“One of the biggest barriers to compliance is visibility, and in turn auditability,” counsels Colin Speakman, senior manager at Kalypso, a Beachwood, Ohio-based global innovation consulting firm. “Grocers will need to institute supplier quality programs for specific product categories like produce and meats that include third-party food safety audits, self-audits or planned grocer audits of suppliers. To execute supply chain control and compliance, supermarkets need supply chain visibility — both in terms of ensuring suppliers are FSMA-compliant and in getting a clear account of how products are going from the farm to your store shelves. Those that manufacture their own products under store labels will be required to comply in the same manner as large manufacturers. FSMA can actually serve as the catalyst to open up communications and overcome the transparency issues. The regulations will affect everyone involved in food supply.”

To grocers gearing up for compliance, Speakman offers the following advice: “Know your suppliers. Understanding their efforts toward FSMA compliance can identify potential gaps and concerns early on, allowing both parties to course-correct. A relatively cheap and effective way is to leverage your vendor management capabilities to quickly expose potential gaps, either in information collection or in compliance. Then you can leverage upcoming 2016 planning sessions and shelf resets as an opportunity to start addressing gaps. There will also be internal standards developed by grocers to make sure their suppliers meet or exceed the FSMA regulations. Proof of standards and expectations by the grocers will be important for [them] to minimize consumer concern.”

Keep it Simple — and Cost-effective

Various technological and packaging solutions exist to help retailers beef up their food safety procedures, but they can’t ignore the staffer element. “The best-laid plans can fall apart by the actions of one front-line worker, which can have a serious impact on food safety,” cautions Tom Ford, VP of food safety for global retail services at Ecolab, a St. Paul, Minn.-based provider of water, hygiene and energy technologies. “Retailers should continue to look for ways to simplify procedures that make achieving food safety easier.”

The most cost-effective way they can do this, adds Ford, “is by looking at the total cost of compliance. That should not only include the products, tools and training required, but also the water, energy and time savings.”

Among Ecolab’s recent innovations are LmENTARY (pronounced elementary), a floor and drain cleaner and sanitizer designed to combat listeria monocytogenes while reducing an eight-step, 25-minute procedure to just four steps and 15 minutes, and SaniSave, a no-rinse cleaner/sanitizing solution that eliminates the rinse step in the traditional wash-rinse-sanitize procedure, while boosting food safety results.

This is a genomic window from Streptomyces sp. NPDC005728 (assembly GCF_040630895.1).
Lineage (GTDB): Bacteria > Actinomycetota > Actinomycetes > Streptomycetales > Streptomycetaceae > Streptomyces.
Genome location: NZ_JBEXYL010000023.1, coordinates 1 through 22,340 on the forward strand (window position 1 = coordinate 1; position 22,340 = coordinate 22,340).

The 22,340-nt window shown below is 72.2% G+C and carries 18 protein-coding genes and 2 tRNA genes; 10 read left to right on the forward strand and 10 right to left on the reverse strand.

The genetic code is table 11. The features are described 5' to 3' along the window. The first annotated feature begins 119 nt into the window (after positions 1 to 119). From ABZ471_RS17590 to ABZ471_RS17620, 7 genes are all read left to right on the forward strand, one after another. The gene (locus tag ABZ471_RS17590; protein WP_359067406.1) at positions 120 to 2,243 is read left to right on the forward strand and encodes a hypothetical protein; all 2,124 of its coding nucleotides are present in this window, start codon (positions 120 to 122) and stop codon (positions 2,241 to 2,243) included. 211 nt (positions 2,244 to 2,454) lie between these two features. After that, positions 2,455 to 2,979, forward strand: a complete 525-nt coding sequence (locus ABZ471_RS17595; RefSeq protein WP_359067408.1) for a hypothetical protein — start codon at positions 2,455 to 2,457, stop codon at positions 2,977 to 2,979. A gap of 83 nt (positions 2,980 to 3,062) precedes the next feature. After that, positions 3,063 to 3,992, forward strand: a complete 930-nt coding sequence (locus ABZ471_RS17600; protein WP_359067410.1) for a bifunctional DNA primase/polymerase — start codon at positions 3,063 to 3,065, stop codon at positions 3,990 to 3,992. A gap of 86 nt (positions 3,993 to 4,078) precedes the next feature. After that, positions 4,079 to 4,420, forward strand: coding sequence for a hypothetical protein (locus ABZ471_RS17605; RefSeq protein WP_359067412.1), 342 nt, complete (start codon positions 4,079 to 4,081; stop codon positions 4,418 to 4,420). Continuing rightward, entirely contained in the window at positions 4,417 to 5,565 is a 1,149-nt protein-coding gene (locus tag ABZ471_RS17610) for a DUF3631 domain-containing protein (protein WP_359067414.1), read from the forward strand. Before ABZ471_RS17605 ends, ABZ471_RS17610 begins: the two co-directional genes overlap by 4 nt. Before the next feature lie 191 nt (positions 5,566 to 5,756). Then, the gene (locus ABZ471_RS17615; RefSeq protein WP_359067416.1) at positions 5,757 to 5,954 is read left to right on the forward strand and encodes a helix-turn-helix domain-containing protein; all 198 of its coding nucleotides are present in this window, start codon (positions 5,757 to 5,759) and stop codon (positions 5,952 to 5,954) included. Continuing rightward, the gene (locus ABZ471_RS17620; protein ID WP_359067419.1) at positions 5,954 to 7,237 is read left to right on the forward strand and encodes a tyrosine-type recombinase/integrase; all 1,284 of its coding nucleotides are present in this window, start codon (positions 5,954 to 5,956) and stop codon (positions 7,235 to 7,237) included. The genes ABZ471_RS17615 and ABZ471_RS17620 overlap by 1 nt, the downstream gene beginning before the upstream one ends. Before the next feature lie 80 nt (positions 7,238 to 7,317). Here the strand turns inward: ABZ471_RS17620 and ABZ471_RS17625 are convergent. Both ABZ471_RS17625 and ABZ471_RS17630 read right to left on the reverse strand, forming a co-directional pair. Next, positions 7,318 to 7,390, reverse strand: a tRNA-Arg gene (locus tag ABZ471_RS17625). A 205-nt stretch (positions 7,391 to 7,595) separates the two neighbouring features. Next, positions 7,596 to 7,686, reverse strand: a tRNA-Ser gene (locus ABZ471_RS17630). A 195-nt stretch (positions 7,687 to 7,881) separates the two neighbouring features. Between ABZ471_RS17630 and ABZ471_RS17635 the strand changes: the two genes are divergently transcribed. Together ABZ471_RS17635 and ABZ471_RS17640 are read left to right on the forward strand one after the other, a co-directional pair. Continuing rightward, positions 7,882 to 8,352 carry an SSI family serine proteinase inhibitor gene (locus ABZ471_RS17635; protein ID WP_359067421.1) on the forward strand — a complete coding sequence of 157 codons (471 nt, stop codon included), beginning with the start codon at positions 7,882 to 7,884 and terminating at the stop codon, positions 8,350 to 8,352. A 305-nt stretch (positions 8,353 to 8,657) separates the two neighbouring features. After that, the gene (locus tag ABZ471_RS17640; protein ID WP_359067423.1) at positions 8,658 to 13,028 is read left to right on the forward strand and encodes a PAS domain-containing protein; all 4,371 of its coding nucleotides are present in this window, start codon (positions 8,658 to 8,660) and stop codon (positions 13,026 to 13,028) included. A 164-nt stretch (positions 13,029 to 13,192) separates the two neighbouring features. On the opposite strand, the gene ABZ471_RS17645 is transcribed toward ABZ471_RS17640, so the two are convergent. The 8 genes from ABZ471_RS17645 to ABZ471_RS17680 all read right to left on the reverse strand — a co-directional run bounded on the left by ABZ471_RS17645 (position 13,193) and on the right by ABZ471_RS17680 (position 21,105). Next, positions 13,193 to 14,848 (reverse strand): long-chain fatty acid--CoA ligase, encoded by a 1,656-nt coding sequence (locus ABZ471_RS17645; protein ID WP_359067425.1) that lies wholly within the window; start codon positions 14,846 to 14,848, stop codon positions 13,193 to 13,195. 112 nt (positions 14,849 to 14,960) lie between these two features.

“The only way to prove compliance is through documentation, because if it’s not documented, it didn’t happen,” says Randy Fields, CEO of Salt Lake City-based Park City Group, corporate parent of ReposiTrak, whose platform offers compliance management and track-and-trace systems. Thanks in large part to FSMA, “the scale of documents retailers must now manage becomes very large, very quickly,” he notes.

However, according to Fields, “cloud-based technology now exists to enable all trading partners in the food supply chain to more efficiently meet FSMA requirements while working to prevent outbreaks and quickly limiting situations when they occur. These systems ... help manage compliance with exception-based alerts for expired, missing or inaccurate records.”

“The biggest compliance risk for supermarkets is cross-contamination in the back room as product is prepared to be merchandised, and with leaking packages that can either leak in the case, on the checkout counter or onto the consumer,” notes Sean Brady, marketing director for ready meals/case-ready solutions at Duncan, S.C.-based Sealed Air.

The most cost-effective way that retailers can address these hygiene issues is with “a case-ready program that extends quality life while providing a hermetically sealed package, [freeing] up the retailer for training and monitoring employees [on] food safety,” says Brady, adding that Sealed Air has “both vacuum (Darfresh on Tray, Oven Ease and Grip&Tear) and modified-atmosphere (Low and High Ox packaging) options” that do just that.

Ultimately, regardless of any present or future legislation, retailers need to take full responsibility for food safety. “Consumers will continue to demand transparency, and retailers will need to become even more focused on product sourcing and food safety standards from farm to fork,” says Ferrara. “Retailers shouldn’t necessarily view food safety as a challenge, but as an opportunity. That being said, the regulatory burdens hitting the industry today from multiple angles are real and impactful. Grocers will need to devote additional resources to staying abreast of food developments, which includes trained staff, technology and standards, to continue to play a large role in ensuring a secure food chain.”